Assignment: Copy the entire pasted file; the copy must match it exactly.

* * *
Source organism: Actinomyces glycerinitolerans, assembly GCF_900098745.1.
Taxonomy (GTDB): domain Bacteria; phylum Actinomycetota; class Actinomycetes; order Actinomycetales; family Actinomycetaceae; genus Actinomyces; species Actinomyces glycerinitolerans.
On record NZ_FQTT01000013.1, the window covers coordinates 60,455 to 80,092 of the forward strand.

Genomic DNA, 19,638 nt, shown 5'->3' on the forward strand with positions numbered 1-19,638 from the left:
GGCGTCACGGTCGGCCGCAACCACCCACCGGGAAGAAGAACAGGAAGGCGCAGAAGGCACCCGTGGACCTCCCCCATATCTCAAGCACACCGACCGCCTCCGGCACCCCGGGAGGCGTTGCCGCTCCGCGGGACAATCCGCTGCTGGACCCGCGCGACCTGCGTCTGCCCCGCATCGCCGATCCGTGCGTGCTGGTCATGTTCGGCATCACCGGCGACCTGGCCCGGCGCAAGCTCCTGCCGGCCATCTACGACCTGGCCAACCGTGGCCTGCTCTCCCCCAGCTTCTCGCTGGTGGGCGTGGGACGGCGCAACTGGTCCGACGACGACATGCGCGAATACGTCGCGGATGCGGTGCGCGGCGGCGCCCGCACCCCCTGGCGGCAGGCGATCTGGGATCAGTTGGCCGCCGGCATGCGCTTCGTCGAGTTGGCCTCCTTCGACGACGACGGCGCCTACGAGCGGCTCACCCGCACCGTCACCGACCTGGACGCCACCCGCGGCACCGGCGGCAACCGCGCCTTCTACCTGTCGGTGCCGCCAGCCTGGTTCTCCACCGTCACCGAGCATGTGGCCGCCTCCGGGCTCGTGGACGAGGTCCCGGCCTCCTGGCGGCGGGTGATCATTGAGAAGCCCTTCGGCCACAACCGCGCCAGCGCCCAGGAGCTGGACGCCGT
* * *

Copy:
Source organism: Actinomyces glycerinitolerans, assembly GCF_900098745.1.
Taxonomy (GTDB): domain Bacteria; phylum Actinomycetota; class Actinomycetes; order Actinomycetales; family Actinomycetaceae; genus Actinomyces; species Actinomyces glycerinitolerans.
On record NZ_FQTT01000013.1, the window covers coordinates 60,455 to 80,092 of the forward strand.

Genomic DNA, 19,638 nt, shown 5'->3' on the forward strand with positions numbered 1-19,638 from the left:
GGCGTCACGGTCGGCCGCAACCACCCACCGGGAAGAAGAACAGGAAGGCGCAGAAGGCACCCGTGGACCTCCCCCATATCTCAAGCACACCGACCGCCTCCGGCACCCCGGGAGGCGTTGCCGCTCCGCGGGACAATCCGCTGCTGGACCCGCGCGACCTGCGTCTGCCCCGCATCGCCGATCCGTGCGTGCTGGTCATGTTCGGCATCACCGGCGACCTGGCCCGGCGCAAGCTCCTGCCGGCCATCTACGACCTGGCCAACCGTGGCCTGCTCTCCCCCAGCTTCTCGCTGGTGGGCGTGGGACGGCGCAACTGGTCCGACGACGACATGCGCGAATACGTCGCGGATGCGGTGCGCGGCGGCGCCCGCACCCCCTGGCGGCAGGCGATCTGGGATCAGTTGGCCGCCGGCATGCGCTTCGTCGAGTTGGCCTCCTTCGACGACGACGGCGCCTACGAGCGGCTCACCCGCACCGTCACCGACCTGGACGCCACCCGCGGCACCGGCGGCAACCGCGCCTTCTACCTGTCGGTGCCGCCAGCCTGGTTCTCCACCGTCACCGAGCATGTGGCCGCCTCCGGGCTCGTGGACGAGGTCCCGGCCTCCTGGCGGCGGGTGATCATTGAGAAGCCCTTCGGCCACAACCGCGCCAGCGCCCAGGAGCTGGACGCCGT